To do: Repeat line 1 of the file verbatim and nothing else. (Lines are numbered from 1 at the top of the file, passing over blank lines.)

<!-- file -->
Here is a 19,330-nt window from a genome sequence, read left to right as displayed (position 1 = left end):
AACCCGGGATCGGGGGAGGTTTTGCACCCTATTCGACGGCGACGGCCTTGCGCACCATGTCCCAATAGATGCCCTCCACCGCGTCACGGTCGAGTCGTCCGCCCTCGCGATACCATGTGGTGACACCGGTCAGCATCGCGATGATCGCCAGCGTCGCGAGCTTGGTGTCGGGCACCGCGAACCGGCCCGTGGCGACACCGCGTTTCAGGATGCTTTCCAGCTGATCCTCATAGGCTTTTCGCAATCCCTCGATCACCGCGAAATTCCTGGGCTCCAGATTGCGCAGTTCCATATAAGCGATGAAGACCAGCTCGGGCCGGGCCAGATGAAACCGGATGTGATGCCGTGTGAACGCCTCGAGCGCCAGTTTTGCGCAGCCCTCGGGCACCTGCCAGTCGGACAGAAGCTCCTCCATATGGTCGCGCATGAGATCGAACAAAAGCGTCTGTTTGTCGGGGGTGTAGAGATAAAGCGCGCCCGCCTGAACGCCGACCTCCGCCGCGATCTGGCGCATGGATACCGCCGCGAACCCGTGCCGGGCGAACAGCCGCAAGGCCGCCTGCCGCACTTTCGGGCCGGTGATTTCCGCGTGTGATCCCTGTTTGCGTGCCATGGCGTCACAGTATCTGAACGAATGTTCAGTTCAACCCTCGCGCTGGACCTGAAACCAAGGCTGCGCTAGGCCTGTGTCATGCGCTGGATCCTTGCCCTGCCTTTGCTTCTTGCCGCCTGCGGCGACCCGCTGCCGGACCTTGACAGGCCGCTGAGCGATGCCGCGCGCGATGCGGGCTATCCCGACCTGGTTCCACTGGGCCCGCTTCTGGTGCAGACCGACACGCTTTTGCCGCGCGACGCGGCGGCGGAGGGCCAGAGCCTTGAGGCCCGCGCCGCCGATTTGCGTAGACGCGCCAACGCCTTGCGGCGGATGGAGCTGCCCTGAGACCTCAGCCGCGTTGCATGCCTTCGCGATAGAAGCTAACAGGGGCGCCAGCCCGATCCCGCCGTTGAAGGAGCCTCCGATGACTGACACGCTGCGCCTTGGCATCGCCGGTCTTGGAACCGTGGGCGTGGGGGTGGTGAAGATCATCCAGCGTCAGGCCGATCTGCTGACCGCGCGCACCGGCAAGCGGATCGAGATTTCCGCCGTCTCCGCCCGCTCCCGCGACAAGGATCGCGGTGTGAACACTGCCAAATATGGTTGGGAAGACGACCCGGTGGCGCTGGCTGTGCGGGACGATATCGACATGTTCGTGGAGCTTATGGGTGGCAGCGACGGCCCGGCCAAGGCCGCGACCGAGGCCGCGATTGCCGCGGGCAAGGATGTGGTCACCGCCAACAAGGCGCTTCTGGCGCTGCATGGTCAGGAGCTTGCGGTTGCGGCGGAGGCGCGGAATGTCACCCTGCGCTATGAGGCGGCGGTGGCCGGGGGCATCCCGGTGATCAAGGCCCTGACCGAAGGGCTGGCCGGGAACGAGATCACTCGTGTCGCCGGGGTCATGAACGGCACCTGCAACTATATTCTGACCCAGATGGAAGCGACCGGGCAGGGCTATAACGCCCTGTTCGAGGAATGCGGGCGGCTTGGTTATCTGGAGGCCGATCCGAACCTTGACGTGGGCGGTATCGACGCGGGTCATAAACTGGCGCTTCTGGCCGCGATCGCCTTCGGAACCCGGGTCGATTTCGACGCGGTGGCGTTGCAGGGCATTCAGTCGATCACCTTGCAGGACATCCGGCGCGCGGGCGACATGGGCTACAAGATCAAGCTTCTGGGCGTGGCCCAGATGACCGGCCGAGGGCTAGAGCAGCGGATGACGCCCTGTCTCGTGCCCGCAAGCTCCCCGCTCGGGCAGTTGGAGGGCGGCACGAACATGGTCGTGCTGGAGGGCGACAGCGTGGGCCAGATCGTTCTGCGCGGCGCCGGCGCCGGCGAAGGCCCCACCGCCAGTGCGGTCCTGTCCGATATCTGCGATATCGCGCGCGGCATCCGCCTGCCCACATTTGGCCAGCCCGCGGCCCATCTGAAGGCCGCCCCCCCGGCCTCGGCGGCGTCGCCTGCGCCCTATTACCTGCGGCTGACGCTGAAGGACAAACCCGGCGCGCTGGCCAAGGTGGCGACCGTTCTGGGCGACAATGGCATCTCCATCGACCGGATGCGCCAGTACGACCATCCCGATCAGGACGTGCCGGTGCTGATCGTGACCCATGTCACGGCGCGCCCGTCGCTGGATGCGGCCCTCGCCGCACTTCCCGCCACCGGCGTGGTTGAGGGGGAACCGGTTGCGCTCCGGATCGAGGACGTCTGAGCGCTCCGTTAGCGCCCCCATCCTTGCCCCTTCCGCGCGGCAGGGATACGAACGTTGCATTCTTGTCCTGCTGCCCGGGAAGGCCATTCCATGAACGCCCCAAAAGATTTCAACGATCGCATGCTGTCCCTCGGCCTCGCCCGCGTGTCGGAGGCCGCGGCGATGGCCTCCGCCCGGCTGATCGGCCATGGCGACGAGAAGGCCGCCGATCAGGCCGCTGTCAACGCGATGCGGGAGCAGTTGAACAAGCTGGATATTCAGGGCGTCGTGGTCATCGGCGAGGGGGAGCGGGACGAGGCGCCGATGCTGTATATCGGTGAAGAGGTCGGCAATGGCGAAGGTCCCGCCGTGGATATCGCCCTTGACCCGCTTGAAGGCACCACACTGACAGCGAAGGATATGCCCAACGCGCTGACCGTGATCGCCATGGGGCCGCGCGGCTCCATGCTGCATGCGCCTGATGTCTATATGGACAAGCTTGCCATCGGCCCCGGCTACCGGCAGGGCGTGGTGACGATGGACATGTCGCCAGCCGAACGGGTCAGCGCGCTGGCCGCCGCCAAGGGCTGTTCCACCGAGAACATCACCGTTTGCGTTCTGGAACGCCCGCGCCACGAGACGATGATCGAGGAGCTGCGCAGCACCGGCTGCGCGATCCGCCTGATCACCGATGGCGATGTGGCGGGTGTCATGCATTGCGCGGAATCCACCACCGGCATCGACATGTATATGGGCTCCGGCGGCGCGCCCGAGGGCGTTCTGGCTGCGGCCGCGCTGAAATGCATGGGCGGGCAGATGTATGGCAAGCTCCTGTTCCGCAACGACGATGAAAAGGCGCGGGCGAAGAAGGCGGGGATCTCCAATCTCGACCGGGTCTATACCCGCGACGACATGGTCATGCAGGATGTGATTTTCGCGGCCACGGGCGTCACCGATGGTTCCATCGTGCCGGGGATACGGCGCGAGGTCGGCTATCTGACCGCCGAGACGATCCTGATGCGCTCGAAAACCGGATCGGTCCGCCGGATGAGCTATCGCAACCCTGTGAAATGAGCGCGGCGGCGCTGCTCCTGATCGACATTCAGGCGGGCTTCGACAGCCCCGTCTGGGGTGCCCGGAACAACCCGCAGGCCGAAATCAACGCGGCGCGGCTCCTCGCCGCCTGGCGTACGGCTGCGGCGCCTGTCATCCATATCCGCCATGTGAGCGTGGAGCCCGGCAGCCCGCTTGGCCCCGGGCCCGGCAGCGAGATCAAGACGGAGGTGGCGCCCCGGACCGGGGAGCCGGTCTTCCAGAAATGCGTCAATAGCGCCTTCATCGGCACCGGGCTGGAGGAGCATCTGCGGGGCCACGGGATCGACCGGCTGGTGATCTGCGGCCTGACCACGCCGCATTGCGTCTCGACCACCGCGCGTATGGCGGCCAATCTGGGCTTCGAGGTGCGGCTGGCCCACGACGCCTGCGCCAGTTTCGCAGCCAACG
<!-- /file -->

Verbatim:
Here is a 19,330-nt window from a genome sequence, read left to right as displayed (position 1 = left end):